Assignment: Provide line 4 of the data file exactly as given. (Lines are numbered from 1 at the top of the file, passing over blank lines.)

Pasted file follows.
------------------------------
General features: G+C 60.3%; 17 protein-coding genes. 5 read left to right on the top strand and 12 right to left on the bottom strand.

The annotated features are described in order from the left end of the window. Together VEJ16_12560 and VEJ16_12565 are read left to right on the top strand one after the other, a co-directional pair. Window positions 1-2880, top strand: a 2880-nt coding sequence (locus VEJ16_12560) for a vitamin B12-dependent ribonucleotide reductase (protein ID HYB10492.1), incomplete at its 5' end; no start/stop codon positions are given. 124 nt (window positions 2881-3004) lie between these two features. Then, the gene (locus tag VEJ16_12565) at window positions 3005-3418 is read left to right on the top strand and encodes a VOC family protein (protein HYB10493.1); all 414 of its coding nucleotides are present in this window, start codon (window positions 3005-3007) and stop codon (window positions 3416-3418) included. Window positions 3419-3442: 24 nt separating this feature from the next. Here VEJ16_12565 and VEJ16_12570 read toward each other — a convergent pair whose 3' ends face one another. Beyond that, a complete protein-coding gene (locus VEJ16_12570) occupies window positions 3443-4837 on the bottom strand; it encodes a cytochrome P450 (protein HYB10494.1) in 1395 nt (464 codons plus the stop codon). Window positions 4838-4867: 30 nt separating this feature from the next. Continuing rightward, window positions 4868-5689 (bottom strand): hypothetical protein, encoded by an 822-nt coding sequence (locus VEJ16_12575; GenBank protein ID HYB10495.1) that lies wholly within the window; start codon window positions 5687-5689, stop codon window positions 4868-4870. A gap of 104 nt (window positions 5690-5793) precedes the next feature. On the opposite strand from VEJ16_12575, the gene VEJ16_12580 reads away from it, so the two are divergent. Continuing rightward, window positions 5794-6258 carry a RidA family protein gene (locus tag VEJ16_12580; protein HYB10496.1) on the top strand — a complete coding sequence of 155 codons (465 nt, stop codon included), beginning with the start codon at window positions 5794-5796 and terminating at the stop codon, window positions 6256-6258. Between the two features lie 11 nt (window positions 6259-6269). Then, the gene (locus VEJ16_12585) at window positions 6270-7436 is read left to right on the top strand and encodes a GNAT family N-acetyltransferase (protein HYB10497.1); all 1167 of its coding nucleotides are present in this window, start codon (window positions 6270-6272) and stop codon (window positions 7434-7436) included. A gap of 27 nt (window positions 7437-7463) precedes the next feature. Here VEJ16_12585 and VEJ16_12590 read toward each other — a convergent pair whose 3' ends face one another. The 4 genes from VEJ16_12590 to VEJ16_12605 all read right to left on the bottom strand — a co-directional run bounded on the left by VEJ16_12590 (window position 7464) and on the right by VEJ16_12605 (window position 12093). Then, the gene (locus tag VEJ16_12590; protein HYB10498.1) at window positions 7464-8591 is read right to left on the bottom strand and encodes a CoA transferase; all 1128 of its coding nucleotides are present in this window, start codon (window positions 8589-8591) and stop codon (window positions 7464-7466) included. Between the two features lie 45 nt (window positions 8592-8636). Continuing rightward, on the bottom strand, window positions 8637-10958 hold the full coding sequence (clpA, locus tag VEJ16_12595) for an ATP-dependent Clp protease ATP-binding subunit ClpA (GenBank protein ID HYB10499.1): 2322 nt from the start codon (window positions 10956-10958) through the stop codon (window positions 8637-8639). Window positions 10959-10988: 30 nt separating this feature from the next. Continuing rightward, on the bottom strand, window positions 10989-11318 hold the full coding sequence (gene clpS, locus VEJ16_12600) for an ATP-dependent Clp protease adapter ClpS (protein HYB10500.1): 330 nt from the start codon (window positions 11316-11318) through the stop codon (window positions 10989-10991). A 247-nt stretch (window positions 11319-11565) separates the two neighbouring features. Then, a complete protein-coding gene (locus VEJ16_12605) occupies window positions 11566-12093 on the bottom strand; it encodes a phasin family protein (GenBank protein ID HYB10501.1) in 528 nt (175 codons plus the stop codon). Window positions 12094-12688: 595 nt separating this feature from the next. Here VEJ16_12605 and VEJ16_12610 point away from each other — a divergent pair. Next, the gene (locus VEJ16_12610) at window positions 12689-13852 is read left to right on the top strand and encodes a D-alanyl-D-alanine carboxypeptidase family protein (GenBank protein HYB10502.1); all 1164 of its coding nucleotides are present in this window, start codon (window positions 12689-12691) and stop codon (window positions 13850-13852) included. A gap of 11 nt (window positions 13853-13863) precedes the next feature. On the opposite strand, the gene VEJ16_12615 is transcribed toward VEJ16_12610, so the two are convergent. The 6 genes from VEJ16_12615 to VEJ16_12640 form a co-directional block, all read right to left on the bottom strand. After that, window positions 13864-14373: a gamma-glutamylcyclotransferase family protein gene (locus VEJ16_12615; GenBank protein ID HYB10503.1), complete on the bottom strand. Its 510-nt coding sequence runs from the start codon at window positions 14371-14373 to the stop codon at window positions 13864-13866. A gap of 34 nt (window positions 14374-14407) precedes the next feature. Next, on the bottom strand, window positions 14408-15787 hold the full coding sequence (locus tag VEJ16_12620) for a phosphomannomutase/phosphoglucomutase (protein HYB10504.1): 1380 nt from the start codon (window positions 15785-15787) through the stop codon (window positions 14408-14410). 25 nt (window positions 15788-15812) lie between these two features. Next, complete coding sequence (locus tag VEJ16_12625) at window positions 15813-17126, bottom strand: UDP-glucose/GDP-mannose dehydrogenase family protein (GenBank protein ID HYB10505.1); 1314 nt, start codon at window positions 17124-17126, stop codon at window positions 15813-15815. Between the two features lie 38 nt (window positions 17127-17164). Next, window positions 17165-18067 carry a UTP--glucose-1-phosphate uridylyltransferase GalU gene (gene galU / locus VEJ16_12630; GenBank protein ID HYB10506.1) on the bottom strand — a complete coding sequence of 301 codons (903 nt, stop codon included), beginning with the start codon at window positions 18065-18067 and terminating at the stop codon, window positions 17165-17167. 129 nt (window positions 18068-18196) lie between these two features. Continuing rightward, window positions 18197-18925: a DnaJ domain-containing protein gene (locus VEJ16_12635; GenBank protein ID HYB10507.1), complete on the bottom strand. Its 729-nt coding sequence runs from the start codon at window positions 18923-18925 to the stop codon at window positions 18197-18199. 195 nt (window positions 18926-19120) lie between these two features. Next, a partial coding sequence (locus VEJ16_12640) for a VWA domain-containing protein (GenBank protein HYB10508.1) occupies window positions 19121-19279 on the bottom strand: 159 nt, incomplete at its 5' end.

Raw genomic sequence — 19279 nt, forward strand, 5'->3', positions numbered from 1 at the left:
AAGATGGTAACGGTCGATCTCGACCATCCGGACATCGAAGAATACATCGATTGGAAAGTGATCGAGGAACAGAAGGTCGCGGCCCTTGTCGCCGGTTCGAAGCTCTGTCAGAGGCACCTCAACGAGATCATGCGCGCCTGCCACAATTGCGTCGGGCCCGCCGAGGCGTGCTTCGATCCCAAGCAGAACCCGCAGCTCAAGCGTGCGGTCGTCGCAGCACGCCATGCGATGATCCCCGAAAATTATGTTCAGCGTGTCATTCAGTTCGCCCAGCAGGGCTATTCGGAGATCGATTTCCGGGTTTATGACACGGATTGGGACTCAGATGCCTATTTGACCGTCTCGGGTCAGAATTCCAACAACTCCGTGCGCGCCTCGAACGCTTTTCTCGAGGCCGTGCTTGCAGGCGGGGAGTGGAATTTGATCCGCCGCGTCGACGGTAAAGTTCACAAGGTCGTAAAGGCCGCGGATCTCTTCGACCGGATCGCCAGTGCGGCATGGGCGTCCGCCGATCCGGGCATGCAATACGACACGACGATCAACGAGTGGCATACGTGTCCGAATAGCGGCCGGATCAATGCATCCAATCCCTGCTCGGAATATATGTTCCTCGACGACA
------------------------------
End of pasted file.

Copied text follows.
AAGATGGTAACGGTCGATCTCGACCATCCGGACATCGAAGAATACATCGATTGGAAAGTGATCGAGGAACAGAAGGTCGCGGCCCTTGTCGCCGGTTCGAAGCTCTGTCAGAGGCACCTCAACGAGATCATGCGCGCCTGCCACAATTGCGTCGGGCCCGCCGAGGCGTGCTTCGATCCCAAGCAGAACCCGCAGCTCAAGCGTGCGGTCGTCGCAGCACGCCATGCGATGATCCCCGAAAATTATGTTCAGCGTGTCATTCAGTTCGCCCAGCAGGGCTATTCGGAGATCGATTTCCGGGTTTATGACACGGATTGGGACTCAGATGCCTATTTGACCGTCTCGGGTCAGAATTCCAACAACTCCGTGCGCGCCTCGAACGCTTTTCTCGAGGCCGTGCTTGCAGGCGGGGAGTGGAATTTGATCCGCCGCGTCGACGGTAAAGTTCACAAGGTCGTAAAGGCCGCGGATCTCTTCGACCGGATCGCCAGTGCGGCATGGGCGTCCGCCGATCCGGGCATGCAATACGACACGACGATCAACGAGTGGCATACGTGTCCGAATAGCGGCCGGATCAATGCATCCAATCCCTGCTCGGAATATATGTTCCTCGACGACA